Worst flooding in Bentiu in 60 years washes away food and homes

European Union’s Civil Protection and Humanitarian Aid Operations (ECHO) and UNICEF joining hands to treat malnourished children

By Sebastian Rich
wading in flood water
UNICEF South Sudan/Rich
26 November 2021

These photos illustrate the impact of the worst flooding in 60-years in Bentiu and the larger Unity State, that since February has washed away harvests, cattle and left villages under water. 

This series of images was put together by me, Sebastian Rich, as part of the coverage in showing the level of life-saving need in South Sudan, and the importance of UNICEF and its partners' response in preventing and treating malnutrition supported by a three year-year long ECHO donation.

Through the support of the European Union’s Civil Protection and Humanitarian Aid Operations (ECHO), UNICEF and partners have been able to reach tens of thousands of women and children over a period of six months from March to September 2021 in South Sudan alone to prevent malnutrition, while providing life-saving treatment for those who have already become severely malnourished.  It is part of a 48 million EURO donation to UNICEF from ECHO to support South Sudan, in addition to Ethiopia and Somalia.

In the last two decades, these three countries have witnessed repeated droughts, floods, outbreaks of disease and instability.

The aim is to reach 3.1 million severely malnourished children in the three countries over three years while building the capacity of systems to better withstand future crises. 

Cattle are now forced to find food wherever they can, getting stranded and lost in the deep water and often perish.
UNICEF South Sudan/Rich
Cattle are now forced to find food wherever they can, getting stranded and lost in the deep water and often perish.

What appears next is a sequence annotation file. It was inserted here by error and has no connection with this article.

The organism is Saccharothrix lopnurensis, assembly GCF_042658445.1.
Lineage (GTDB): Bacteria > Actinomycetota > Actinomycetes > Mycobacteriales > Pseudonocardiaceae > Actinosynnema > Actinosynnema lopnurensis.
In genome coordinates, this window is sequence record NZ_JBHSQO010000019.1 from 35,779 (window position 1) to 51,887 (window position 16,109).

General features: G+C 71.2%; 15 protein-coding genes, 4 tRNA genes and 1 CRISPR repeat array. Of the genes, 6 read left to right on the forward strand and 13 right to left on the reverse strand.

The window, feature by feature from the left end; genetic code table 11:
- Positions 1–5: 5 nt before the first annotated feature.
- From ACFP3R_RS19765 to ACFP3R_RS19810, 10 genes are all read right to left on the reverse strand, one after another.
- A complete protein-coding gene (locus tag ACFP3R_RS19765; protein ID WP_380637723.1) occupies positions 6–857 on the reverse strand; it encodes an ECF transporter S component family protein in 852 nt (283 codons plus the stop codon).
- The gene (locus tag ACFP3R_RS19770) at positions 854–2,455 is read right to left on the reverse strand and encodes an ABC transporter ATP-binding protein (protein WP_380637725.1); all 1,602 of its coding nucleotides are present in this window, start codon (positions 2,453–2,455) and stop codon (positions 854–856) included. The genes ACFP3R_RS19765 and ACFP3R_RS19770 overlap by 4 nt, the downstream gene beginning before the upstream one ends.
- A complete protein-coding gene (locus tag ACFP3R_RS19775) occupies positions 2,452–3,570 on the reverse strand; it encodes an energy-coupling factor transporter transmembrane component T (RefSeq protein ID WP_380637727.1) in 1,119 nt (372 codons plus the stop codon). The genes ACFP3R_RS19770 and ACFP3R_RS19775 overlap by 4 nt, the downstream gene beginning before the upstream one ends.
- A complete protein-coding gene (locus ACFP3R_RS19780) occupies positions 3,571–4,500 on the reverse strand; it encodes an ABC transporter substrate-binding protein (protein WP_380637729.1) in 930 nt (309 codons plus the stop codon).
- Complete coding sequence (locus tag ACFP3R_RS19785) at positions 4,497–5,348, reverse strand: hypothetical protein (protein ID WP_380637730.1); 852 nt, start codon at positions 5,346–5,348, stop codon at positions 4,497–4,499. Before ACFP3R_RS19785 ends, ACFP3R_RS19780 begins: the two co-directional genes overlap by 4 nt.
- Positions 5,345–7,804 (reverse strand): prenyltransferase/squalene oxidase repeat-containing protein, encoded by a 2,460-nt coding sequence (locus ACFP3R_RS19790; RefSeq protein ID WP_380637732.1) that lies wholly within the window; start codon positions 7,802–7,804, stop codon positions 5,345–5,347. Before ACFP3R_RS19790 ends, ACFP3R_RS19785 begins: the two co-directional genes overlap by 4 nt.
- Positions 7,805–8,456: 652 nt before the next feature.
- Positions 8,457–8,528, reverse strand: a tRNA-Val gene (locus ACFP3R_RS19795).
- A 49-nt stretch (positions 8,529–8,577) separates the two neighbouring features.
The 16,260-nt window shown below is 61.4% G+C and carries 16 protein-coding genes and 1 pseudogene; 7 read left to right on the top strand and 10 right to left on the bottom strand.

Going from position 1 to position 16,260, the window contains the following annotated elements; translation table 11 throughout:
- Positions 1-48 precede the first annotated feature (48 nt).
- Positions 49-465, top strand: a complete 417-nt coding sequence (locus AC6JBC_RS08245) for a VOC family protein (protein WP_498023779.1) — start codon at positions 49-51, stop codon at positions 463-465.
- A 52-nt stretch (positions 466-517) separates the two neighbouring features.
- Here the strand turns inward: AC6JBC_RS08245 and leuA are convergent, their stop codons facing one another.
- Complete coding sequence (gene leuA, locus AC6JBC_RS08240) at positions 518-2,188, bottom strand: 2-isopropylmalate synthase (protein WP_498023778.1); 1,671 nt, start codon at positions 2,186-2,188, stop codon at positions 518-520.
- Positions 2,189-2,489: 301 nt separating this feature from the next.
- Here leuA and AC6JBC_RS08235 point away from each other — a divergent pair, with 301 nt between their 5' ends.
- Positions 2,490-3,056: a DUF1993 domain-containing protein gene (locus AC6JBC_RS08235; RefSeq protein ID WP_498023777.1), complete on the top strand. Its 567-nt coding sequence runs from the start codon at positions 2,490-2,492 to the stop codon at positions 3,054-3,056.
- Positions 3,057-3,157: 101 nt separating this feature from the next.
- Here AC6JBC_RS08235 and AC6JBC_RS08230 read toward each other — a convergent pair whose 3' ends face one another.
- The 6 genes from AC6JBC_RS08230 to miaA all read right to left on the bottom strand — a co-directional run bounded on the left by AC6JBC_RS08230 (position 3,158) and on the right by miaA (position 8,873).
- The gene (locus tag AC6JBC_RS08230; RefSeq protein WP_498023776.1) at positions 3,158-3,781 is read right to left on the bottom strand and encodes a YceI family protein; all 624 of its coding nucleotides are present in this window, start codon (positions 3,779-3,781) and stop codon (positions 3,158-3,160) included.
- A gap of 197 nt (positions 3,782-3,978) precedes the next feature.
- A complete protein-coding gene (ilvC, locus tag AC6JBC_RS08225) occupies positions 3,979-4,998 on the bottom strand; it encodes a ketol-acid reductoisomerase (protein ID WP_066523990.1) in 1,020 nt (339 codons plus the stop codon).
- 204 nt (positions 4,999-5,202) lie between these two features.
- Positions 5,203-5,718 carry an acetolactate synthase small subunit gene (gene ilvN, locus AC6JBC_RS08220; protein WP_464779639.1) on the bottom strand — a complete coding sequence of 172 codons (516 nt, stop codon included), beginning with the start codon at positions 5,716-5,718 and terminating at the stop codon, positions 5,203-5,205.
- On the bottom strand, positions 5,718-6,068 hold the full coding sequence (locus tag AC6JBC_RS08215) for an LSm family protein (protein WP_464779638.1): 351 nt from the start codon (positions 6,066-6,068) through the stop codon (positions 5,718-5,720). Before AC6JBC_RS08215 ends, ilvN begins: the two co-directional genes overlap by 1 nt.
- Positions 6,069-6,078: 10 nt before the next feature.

As night falls the never-ending task of getting their entire possessions to higher ground never ends.
UNICEF South Sudan/Rich
As night falls the never-ending task of getting their entire possessions to higher ground never ends.
The task of rescuing what is left of your house is just heartbreaking.
UNICEF South Sudan/Rich
The task of rescuing what is left of your house is just heartbreaking.
Many have made makeshift rafts to transport what is left of their homes.
UNICEF South Sudan/Rich
Many have made makeshift rafts to transport what is left of their homes.
A family tows items and animals on a raft
UNICEF South Sudan/Rich
This family have pulled their entire household possessions and what’s left of their livestock twenty kilometers to get to higher ground.
A mother holds her daughter on her lap
UNICEF South Sudan/Rich
I first met Nyaruon Mabil-Zour at a UNICEF supported hospital in Bentiu where her daughter Nyajal (18 months) was successfully treated for malnutrition.
Animals at the edge of a body of water
UNICEF South Sudan/Rich
In one of the stranded villages I visited by canoe in a stretch of ground of no more than fifty meters I counted ten dead goats and two dead cows. There is just no food left to feed them.
Boats of people
UNICEF South Sudan/Rich
An entire community that has never used water transport have had to adopt to very quickly to the challenges of canoe manufacturing and navigating sometimes treacherous floodwaters.
Two young women working with shovels
UNICEF South Sudan/Rich
Nyaruon Mabil-Zour herself and her young family themselves displaced by the devastating floods helps maintain dykes to prevent further flooding.
A group of people work at the edge of water
UNICEF South Sudan/Rich
Nyaruon Mabil-Zour and the displaced community try the best they can to maintain the fragile dykes that hold back the flood water.
People gather around temporary shelters
UNICEF South Sudan/Rich
Entire families displaced from their village by the flooding only to find themselves cut off once again with the water rising.

As a photojournalist and humanitarian photographer I have been coming to South Sudan since independence in 2011 and have been witness to a brutal civil war and all that war brings with it.

Now with unprecedented flooding the world’s newest nation is beleaguered with so much more sadness and seemingly overwhelming challenges.

But I have witnessed individuals and entire communities coming together to face head on a new disaster. I have also witnessed UNICEF and its partners make a huge positive impact on the lives of those so terribly effected by the terrible flooding.